Production of steel through the conventional blast furnace route requires consumption of coking coal which has limited reserves in India. As an appropriate alternative to this scarcity, the evolution of a technology for the reduction of iron ore using non coking Coal, which is abundantly available in the country, was contemplated.
The other reason for the popularity of DRI was its suitability to replace scrap as metallic feed in electric steelmaking (EAF/IF), which constitutes ~30% of the world’s steel production. The nonavailability of consistent quality scrap at a reasonable price necessitated the search for an alternative, for use in secondary steel sectors. DRI is not only a substitute for steel scrap as a feed material in EAF/IF but also a more suitable melting stock for good-quality-steel production. DRI has been recognized as a high-quality, cheaper, and high-purity charge material worldwide. In comparison with scrap (residual elements, which cannot be removed during steelmaking, vary between 0.13% and 0.73%), the use of DRI offers consistency in composition and size, as well as low residual elements (0.02%) that apparently improves the steel quality. DRI has specially been found an excellent alternative feed for mini steel plants, allowing them to use lower grades of scrap for the rest of the charge or to produce higher grades of steel.
Iron Ore and non-coking coal are the prime raw materials for the production of sponge iron. These are charged into a rotary kiln in requisite proportion along with some dolomite which acts as a desulphurized. Coal plays a dual role in the process by acting as a reductant as well as a fuel for providing heat to maintain the requisite temperature inside the kiln at 850-10500C. The process reduction occurs in solid-state. The crucial factor in this reduction process is the controlled combustion of coal and its conversion to carbon monoxide to remove oxygen from the iron ore.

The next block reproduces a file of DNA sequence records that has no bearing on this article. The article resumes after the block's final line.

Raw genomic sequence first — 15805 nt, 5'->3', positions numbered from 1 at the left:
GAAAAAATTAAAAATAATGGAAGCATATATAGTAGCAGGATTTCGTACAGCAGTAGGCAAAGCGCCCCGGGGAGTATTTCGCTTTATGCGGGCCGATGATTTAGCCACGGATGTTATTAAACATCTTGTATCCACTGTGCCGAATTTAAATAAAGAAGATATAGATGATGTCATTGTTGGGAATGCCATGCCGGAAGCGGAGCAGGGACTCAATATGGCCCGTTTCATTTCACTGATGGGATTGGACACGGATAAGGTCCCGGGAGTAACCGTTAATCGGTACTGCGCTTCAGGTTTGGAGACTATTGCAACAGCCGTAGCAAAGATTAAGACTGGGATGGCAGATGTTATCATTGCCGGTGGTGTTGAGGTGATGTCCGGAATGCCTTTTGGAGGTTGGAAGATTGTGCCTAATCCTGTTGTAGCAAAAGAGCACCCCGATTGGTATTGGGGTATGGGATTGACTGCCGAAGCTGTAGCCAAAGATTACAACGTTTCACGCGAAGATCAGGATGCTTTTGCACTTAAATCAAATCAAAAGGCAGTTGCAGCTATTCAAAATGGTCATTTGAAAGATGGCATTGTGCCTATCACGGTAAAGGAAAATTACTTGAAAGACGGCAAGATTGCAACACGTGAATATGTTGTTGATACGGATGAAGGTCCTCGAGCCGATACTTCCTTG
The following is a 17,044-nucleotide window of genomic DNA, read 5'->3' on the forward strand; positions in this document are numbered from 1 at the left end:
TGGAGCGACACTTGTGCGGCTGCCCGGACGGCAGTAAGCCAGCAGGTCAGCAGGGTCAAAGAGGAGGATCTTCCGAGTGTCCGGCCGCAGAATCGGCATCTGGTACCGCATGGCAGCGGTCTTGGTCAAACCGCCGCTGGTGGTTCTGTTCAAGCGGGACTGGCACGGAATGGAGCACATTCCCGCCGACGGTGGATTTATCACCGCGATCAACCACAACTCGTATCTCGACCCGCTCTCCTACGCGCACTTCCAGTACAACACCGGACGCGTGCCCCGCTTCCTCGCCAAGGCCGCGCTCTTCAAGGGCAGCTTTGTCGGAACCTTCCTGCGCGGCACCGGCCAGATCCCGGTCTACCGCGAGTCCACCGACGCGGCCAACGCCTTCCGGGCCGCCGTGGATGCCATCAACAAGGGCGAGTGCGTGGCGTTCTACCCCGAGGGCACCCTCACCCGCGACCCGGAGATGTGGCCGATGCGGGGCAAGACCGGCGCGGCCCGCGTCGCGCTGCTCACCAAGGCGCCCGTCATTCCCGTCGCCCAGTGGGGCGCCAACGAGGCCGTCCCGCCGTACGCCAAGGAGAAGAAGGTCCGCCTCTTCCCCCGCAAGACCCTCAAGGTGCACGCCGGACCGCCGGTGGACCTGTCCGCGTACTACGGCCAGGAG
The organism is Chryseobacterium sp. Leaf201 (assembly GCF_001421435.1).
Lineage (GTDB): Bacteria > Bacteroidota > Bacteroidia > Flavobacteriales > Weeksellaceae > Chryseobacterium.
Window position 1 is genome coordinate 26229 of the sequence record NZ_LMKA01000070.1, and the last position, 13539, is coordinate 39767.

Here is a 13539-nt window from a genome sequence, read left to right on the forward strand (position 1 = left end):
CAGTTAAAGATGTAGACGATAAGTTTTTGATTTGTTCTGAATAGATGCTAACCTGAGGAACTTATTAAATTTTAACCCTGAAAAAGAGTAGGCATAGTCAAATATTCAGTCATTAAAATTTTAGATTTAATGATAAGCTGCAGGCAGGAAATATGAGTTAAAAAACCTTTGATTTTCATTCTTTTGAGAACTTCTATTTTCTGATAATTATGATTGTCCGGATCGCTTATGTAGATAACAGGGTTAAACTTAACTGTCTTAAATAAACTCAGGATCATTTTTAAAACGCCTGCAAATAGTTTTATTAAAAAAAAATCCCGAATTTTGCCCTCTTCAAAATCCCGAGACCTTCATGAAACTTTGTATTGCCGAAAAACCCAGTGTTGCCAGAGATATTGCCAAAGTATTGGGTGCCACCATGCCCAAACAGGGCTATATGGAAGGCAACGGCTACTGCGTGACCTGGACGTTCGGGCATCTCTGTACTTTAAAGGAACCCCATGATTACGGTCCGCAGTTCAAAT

The overall production process inside the kiln requires a duration of 10-12 hours during which the iron ore is reduced and discharged to a rotary cooler for cooling below 1000C, to prevent reoxidation and effect a better separation of non-magnetic from sponge iron.
The process of sponge iron making aims to remove the oxygen from iron ore and when the same occurs, the departing oxygen causes micropores in the ore body making it porous. . The final product when observed under a microscope, resembles a honeycomb structure looking “spongy” in texture and hence the name sponge iron. As the metallurgical process involves a solid state reduction, sponge iron is also called Direct Reduced Iron (DRI)
The quality of sponge iron is primarily ascertained by the percentage of metallic content (iron) present in the product. The properties of sponge iron typically produced at TSLP are shown alongside
Sponge iron manufacture is highly sensitive to raw material characteristics. Therefore, it is essential to examine the chemical and physical characteristics of raw materials, both individually and in combination. The primary raw materials for the production of sponge iron are iron ore and non-coking coal. Several tests are conducted in the company’s laboratory to ascertain their suitability in a rotary kiln
Coal: Important factors determining coal quality, besides the chemical properties such as fixed carbon,
ash content, volatile matter, etc., are some of its metallurgical properties viz. reactivity and ash fusion